This requires that you answer two questions: (1) Does the law protect you and qualify you to file; and (2) If so, did you send any required preliminary notices? Georgia's law is pretty broad on the first question, such that if you furnished almost anything to a construction project or improvement project, you'll have a mechanics lien right. On the second question Georgia law is a bit more complicated. Anyone who furnishes to anyone other than the property owner must send a preliminary notice, but only if the property owner filed a Notice of Commencement at the start of the project. Practically speaking, this happens only sometimes, and there's no way to really know without going to the recorders physical office and looking it up. It's a good practice to send preliminary notice every time, but also a good practice to remember you may have lien rights even if you didn't.
Prepare Your Mechanics Lien Document And Get It Filed
The next step is straight-forward: get your mechanics lien document prepared and filed. This is more difficult than it seems because the requirements are very technical about what must be on the mechanics lien document. Accordingly, be very careful. Also, be very careful about forms you'll find online. Get your form from a reputable source. One such source is linked below, where you can download a Georgia mechanics lien form for free. Georgia mechanics lien claims must be filed with the county clerk of superior court for the county where the property being liened is located (i.e. the job site).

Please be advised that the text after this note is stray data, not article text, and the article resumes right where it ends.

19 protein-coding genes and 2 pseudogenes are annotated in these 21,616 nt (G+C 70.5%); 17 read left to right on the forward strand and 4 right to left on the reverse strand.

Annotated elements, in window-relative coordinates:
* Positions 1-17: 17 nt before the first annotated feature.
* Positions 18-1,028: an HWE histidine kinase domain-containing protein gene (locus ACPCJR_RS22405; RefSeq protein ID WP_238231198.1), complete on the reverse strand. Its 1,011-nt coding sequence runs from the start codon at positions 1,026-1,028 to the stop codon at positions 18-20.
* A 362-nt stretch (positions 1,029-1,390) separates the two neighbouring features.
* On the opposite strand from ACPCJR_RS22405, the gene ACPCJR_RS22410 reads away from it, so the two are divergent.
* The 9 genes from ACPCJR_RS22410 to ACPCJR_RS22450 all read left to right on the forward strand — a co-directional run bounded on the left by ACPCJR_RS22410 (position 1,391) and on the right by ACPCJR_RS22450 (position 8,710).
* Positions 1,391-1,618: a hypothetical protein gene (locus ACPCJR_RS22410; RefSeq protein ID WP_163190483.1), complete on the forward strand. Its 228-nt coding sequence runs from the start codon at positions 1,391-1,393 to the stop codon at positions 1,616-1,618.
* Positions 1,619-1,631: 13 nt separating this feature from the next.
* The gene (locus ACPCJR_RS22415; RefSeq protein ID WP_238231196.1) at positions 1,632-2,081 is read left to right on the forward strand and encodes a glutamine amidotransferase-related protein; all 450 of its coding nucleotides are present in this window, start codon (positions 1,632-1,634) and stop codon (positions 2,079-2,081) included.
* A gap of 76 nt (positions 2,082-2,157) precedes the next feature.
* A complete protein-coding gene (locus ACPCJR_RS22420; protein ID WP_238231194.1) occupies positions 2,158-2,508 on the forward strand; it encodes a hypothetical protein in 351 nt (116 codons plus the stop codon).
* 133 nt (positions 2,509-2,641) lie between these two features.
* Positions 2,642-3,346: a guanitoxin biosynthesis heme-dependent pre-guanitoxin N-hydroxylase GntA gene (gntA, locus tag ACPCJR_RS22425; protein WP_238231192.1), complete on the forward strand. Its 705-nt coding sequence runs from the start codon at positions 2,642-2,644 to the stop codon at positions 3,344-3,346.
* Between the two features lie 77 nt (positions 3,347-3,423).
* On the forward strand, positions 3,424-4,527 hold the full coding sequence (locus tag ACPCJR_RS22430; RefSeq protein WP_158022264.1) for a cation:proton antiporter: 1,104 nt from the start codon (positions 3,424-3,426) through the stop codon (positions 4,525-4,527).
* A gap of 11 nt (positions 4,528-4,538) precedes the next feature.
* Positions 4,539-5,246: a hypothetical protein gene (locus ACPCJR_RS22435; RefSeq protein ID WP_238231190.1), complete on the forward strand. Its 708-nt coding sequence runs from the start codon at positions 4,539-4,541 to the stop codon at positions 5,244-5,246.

Serve the Property Owner
This is very important - if you mess up here, you'll be in hot water, and may lose your lien claim. Georgia law requires you serve the property owner with a copy of the mechanics lien within just two days from when you filed the claim. It must be served by registered or certified mail, or by overnight delivery. Get your mechanics lien claim in the property owner's hands ASAP! Keep record that you served it, because proof that you served it is just as important as actually serving it.
Get Paid Or Get Moving On The Claim
Most mechanics lien claims will get paid - but if it doesn't produce payment immediately, don't just sit on it. The longer you sit on a debt, the more difficult it will be to collect upon it. Plus, your mechanics lien claim will not last forever. Georgia mechanics lien claims last only 1 year from the date of filing. So, if you don't get paid, get moving. File your foreclosure action. Make collection or legal demands. Etc.